Words do not mean whatever you wish them to mean, dear Tweedledum.


message 32: by Michele (new)

Michele | 1154 comments Words mean whatever a group of people decide they represent. A word is just a grunt with an agreed upon meaning.

Language changes constantly, otherwise we'd all still be using the 1st language noises of whatever homo sapien first made the noises that meant "WTF? Cave Lion! Run!"


message 33: by Richard (new)

Richard The issue is that when one 'group' decides another group's meaning is wrong, you get things anti-semitiscm.

The Nazis were very good at changing the meaning of Yiddish words and phrases to suit themselves.


message 34: by Ty (new)

Ty Wilson (ShatterStar66) | 165 comments I think the three most useful words I can think of right now are: discourteous, ungracious and insulting.


message 35: by Richard (new)

Richard Yiddish is the language of Jews. It is centuries old and words like kibitzing (which means "offering unwelcome advice") have specific meanings for those who speak Yiddish. When others come along and decided this meaning is no longer useful, are they not desecrating this heritage?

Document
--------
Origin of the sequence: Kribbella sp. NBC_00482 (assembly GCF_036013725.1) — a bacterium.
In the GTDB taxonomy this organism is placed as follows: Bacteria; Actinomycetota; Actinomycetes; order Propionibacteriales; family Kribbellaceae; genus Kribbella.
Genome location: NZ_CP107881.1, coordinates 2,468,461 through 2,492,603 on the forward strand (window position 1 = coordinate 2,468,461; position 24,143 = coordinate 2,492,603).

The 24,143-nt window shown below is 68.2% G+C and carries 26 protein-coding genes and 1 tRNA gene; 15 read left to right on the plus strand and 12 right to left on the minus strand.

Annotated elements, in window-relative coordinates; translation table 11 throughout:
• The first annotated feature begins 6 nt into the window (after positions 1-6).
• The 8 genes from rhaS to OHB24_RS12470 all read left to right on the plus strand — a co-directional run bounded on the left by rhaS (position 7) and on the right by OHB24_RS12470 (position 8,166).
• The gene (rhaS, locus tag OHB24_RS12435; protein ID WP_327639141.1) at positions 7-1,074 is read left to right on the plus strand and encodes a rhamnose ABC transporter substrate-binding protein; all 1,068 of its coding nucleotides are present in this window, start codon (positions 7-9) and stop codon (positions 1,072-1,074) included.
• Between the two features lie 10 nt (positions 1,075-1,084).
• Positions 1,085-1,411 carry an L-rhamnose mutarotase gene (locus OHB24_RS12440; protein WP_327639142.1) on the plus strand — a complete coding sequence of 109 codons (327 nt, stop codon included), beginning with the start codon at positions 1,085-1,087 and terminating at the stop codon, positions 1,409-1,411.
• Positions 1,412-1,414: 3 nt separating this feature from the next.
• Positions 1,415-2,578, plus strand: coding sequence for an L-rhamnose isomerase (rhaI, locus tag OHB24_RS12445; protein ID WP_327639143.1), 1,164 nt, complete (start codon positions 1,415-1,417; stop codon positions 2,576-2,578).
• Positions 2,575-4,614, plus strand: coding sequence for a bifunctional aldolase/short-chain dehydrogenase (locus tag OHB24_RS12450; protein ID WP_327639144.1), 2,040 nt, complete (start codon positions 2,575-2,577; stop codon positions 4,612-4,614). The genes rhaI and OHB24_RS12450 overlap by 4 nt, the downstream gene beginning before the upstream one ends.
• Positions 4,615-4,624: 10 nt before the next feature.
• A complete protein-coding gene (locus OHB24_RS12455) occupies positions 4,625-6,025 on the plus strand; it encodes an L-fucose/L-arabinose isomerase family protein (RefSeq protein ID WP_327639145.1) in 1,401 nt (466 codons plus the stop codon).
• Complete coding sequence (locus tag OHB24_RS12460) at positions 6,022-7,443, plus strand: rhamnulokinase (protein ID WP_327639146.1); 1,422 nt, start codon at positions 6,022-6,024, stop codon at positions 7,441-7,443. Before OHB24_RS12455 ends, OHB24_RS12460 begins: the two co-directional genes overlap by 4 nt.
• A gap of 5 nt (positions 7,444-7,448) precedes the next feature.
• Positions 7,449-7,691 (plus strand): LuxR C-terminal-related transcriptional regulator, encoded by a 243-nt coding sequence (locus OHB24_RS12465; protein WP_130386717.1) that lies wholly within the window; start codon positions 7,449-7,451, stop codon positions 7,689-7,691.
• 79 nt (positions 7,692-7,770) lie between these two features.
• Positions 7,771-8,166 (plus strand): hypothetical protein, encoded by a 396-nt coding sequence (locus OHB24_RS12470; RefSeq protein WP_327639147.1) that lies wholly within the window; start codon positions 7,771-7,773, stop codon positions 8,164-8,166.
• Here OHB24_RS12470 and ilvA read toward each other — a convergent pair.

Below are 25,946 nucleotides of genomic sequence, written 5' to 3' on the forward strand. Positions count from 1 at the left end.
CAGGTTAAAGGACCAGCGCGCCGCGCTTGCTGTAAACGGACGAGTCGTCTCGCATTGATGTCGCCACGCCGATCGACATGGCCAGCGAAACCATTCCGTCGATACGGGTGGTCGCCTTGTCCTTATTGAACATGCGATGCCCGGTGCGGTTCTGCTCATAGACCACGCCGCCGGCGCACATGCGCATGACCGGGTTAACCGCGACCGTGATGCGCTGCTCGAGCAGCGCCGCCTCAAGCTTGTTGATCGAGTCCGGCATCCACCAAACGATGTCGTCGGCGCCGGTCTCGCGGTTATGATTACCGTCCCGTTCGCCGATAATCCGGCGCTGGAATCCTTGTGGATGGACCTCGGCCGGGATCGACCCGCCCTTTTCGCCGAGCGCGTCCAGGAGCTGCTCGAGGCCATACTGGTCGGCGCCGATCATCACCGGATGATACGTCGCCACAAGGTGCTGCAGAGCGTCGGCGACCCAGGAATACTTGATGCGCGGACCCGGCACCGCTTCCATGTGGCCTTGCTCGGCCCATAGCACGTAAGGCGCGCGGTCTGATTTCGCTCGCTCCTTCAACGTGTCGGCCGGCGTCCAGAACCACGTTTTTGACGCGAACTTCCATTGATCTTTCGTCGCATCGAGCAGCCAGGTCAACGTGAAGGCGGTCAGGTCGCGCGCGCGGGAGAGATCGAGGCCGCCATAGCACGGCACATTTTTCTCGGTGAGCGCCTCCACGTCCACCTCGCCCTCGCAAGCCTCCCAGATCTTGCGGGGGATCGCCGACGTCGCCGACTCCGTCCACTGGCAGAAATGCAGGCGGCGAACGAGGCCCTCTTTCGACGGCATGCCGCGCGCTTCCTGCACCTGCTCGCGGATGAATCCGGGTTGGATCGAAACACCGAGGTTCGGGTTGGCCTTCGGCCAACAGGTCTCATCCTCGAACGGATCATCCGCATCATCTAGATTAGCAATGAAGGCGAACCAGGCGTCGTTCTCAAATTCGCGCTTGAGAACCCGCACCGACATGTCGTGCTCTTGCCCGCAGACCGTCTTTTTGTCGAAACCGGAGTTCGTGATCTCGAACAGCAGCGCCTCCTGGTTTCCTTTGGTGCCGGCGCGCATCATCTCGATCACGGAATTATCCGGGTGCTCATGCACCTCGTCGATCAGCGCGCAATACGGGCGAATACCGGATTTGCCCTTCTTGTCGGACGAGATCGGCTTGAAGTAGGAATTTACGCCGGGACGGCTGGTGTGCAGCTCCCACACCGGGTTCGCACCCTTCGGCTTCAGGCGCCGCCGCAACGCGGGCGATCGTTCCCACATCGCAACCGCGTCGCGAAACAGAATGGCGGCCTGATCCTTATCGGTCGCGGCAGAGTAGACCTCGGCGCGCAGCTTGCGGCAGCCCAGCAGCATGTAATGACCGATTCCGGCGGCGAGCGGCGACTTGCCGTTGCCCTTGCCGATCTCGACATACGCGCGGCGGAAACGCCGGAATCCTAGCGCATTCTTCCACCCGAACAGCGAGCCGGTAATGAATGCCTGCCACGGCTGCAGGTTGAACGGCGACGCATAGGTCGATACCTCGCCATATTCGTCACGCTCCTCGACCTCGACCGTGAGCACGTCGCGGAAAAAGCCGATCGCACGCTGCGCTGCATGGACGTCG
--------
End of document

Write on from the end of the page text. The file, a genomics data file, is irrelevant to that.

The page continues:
message 36: by Ken (new)

Ken (kanthr) | 334 comments There's an increase in ignorance of etymology in this era, Richard. People simply don't know, or don't care, or both. Personally I find language history interesting and enjoy when words are used in their original formats.


message 37: by Dharmakirti (last edited May 05, 2014 11:43AM) (new)

Dharmakirti | 942 comments Isaiah wrote: "Also defenestrate, to throw a person/thing out a window."

Defenestrate is one of my favorite words and I first encountered it in one of David & Leigh Eddings' novels.

So, suck it teachers who told me I wouldn't learn anything by reading fantasy. :)


message 38: by Dharmakirti (last edited May 05, 2014 11:43AM) (new)